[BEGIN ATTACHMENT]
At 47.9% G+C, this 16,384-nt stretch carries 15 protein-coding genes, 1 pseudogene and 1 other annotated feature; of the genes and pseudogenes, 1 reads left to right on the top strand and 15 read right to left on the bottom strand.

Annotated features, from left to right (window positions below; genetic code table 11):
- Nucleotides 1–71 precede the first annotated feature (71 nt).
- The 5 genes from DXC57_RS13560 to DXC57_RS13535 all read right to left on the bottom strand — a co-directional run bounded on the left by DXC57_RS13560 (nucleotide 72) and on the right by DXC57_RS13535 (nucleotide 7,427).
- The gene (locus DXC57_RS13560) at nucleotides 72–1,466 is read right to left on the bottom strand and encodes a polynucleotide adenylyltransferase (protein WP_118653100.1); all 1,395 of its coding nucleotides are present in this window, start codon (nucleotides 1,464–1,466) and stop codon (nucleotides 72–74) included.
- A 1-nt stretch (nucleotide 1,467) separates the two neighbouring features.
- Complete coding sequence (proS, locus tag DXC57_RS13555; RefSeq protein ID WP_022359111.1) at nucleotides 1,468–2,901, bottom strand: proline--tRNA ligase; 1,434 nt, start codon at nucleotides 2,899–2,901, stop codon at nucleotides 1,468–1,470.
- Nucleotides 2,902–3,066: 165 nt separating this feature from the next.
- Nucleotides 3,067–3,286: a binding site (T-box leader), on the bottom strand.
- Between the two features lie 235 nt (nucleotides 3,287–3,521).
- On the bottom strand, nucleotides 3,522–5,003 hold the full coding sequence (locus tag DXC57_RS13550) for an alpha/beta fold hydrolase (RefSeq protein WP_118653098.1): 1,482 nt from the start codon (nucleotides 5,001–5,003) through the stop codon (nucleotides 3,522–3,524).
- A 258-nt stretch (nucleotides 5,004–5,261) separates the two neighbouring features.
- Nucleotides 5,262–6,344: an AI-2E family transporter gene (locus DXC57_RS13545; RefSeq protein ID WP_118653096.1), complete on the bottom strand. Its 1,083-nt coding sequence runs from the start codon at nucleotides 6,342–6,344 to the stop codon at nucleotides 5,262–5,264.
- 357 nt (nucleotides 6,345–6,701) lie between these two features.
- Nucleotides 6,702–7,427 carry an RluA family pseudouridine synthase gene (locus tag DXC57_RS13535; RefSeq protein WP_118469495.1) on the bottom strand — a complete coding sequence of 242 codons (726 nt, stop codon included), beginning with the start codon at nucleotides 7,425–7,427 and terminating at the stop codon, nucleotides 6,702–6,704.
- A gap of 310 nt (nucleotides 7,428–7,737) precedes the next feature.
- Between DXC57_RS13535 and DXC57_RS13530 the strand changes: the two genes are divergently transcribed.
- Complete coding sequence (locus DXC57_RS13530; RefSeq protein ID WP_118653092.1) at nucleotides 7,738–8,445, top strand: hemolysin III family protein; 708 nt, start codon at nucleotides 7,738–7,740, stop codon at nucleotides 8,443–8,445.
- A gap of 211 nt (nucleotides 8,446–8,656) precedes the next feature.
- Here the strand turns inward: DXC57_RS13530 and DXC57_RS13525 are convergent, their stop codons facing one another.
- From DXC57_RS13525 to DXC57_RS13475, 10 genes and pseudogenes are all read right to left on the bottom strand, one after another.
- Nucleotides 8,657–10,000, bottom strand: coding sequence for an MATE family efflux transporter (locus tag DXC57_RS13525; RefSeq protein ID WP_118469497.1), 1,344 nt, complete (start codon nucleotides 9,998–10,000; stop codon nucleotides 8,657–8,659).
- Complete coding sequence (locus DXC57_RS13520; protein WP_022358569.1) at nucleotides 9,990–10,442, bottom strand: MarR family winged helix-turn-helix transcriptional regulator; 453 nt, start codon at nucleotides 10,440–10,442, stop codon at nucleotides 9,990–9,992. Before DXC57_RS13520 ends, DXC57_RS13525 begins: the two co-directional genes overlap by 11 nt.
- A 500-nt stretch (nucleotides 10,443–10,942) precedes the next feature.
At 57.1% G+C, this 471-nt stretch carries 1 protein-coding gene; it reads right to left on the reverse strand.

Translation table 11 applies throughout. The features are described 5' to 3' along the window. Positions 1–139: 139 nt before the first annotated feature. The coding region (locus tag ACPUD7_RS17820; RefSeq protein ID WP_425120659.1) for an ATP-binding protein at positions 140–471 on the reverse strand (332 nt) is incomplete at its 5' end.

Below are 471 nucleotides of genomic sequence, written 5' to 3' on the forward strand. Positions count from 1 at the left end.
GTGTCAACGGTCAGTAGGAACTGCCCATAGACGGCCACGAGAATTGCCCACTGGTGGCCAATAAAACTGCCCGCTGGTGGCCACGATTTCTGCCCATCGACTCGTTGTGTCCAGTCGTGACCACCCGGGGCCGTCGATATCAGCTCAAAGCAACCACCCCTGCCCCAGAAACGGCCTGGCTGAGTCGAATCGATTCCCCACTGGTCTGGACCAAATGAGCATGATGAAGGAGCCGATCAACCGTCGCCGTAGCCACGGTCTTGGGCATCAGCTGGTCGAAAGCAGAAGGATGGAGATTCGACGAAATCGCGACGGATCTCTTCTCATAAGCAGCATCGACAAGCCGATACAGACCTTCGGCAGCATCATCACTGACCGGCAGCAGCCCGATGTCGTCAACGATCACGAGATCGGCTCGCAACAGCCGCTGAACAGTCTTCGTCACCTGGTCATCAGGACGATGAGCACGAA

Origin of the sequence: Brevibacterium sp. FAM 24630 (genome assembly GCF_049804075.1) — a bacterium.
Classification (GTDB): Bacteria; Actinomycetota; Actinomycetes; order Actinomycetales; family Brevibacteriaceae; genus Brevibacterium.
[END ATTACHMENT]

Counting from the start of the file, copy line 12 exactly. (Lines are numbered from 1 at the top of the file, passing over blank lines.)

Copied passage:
- A 258-nt stretch (nucleotides 5,004–5,261) separates the two neighbouring features.